For instance, a circle can be described as a forward step followed by a one degree turn, and all this repeated 360 times. Through some other commands, the user expands this path into a solid model. We generate a coin from the circle by stretching or extruding it away from itself. If we print our coin a hundred times, we can open our own Madeup bank.
What sparked this idea?
My father was a mechanic and had a shop full of tools that could do pretty much anything. However, every time I tried to use them, my lack of practice and my fear of messing up caused me to mess up. I resigned myself to taking things apart.
When I discovered computers, I became interested in creative generation again. I found that in writing code, it was safer and cheaper to experiment and make mistakes. However, my products were all virtual. My father's tools made real things.
Soon after affordable 3D printers started coming out, I had dinner at some friends' house. They had a beautiful trivet on their dining room table, made of two interlocking wooden spirals. I wondered, "Could I make that?" With a jigsaw, probably not — at least not without a lot of practice. With a computer, I certainly could. I decided it was time to write a tool to help me express shapes.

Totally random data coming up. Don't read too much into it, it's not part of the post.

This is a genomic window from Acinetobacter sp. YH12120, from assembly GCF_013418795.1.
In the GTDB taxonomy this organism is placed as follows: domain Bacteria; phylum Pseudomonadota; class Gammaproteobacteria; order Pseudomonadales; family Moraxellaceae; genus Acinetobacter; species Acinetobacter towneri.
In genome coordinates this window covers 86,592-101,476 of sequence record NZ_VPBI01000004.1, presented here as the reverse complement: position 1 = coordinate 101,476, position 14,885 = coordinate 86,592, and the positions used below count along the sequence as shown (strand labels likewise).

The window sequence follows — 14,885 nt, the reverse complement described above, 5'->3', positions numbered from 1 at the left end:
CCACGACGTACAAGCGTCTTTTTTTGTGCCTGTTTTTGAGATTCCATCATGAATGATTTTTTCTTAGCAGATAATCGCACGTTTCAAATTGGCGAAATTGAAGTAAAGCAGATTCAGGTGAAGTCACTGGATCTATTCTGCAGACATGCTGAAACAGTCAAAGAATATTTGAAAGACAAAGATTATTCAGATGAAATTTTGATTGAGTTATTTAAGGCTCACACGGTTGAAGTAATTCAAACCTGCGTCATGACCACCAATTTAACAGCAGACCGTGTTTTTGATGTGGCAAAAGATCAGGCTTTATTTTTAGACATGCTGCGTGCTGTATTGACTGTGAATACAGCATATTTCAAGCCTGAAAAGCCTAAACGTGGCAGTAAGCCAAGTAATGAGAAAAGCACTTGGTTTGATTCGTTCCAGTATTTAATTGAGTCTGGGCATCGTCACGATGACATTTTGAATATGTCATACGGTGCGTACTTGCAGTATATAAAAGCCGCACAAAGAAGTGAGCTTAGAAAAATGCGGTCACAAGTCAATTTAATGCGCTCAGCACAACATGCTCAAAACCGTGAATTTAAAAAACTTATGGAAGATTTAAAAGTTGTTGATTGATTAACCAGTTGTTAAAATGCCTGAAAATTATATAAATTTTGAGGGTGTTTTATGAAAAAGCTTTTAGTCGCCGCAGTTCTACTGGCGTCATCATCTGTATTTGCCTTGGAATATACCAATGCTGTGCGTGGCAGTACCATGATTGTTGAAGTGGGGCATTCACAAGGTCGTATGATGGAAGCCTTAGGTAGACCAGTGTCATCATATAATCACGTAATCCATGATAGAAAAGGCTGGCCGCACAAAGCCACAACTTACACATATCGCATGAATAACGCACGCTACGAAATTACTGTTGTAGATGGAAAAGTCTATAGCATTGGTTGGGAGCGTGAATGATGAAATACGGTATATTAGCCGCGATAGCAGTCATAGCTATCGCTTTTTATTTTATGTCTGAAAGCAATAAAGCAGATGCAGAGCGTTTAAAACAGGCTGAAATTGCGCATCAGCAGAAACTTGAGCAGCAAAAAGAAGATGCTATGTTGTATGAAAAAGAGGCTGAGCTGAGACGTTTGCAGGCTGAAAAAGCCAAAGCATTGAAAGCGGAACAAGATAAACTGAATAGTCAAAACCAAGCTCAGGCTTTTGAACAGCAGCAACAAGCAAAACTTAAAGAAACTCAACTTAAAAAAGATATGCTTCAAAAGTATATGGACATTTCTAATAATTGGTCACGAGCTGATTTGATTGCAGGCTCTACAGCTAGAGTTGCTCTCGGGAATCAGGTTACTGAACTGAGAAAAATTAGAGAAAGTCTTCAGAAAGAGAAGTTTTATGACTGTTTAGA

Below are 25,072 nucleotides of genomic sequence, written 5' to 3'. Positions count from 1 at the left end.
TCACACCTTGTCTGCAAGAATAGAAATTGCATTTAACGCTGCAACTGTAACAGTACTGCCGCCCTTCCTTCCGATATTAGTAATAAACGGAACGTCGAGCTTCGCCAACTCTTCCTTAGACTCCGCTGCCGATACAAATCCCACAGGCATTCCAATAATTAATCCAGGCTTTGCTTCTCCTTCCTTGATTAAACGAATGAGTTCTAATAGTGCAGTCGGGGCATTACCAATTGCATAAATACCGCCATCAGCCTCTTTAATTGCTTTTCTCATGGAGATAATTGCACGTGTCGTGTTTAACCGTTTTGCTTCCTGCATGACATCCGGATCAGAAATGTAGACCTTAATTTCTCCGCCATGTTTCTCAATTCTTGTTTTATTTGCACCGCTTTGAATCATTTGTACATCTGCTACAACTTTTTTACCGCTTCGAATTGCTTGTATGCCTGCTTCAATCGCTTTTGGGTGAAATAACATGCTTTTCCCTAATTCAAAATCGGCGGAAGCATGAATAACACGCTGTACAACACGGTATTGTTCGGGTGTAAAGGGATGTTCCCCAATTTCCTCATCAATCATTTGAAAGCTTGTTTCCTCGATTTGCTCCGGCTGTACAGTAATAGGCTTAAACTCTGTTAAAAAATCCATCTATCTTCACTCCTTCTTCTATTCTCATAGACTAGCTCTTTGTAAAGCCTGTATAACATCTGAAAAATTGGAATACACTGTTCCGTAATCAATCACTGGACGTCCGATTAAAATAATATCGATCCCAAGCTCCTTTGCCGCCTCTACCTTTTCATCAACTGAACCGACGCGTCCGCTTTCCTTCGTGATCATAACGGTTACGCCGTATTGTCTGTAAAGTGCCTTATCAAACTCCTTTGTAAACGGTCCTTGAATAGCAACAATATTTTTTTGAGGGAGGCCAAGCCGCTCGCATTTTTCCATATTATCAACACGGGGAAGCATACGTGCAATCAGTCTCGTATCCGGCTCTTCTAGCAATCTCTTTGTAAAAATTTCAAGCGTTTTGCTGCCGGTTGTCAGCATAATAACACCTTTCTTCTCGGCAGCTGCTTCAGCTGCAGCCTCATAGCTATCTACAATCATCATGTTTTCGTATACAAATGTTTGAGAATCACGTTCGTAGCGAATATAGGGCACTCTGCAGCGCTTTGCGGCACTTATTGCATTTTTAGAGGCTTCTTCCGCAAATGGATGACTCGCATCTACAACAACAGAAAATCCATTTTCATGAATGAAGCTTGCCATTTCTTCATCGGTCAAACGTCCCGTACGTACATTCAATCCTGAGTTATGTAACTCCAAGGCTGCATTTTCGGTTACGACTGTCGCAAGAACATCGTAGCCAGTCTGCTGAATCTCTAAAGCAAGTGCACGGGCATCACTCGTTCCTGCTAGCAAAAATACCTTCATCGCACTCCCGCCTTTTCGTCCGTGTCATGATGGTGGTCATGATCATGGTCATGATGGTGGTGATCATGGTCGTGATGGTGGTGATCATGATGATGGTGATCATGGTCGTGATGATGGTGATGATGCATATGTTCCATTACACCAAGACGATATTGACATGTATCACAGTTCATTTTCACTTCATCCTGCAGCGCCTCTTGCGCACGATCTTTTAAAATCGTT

How long have you been working on this project?
Madeup has been in active development since 2013. However, the ideas for it have been brewing all my life.
Who do you see using this and how?
In education, we strive for tools that have "low floors" and "high ceilings." Because Madeup builds off of simple spatial movements like stepping and turning, I think Madeup is usable by folks as young as elementary school. On the other end, I've shared Madeup with a number of adults who are happy to make objects steeped in advanced mathematics.
Personally, I'd love to see Madeup used to teach mathematics and computer science in open-ended and creative ways.
We are actively looking for ways to partner with schools, equip them with printers, and collaborate with teachers on integrating Madeup into their curriculum.
Are UW-Eau Claire students involved in the project?
Next year we are planning to work with math education majors and see how they might use it in their future classrooms. This past fall, I gave our first-semester computer science majors problems in Madeup each week.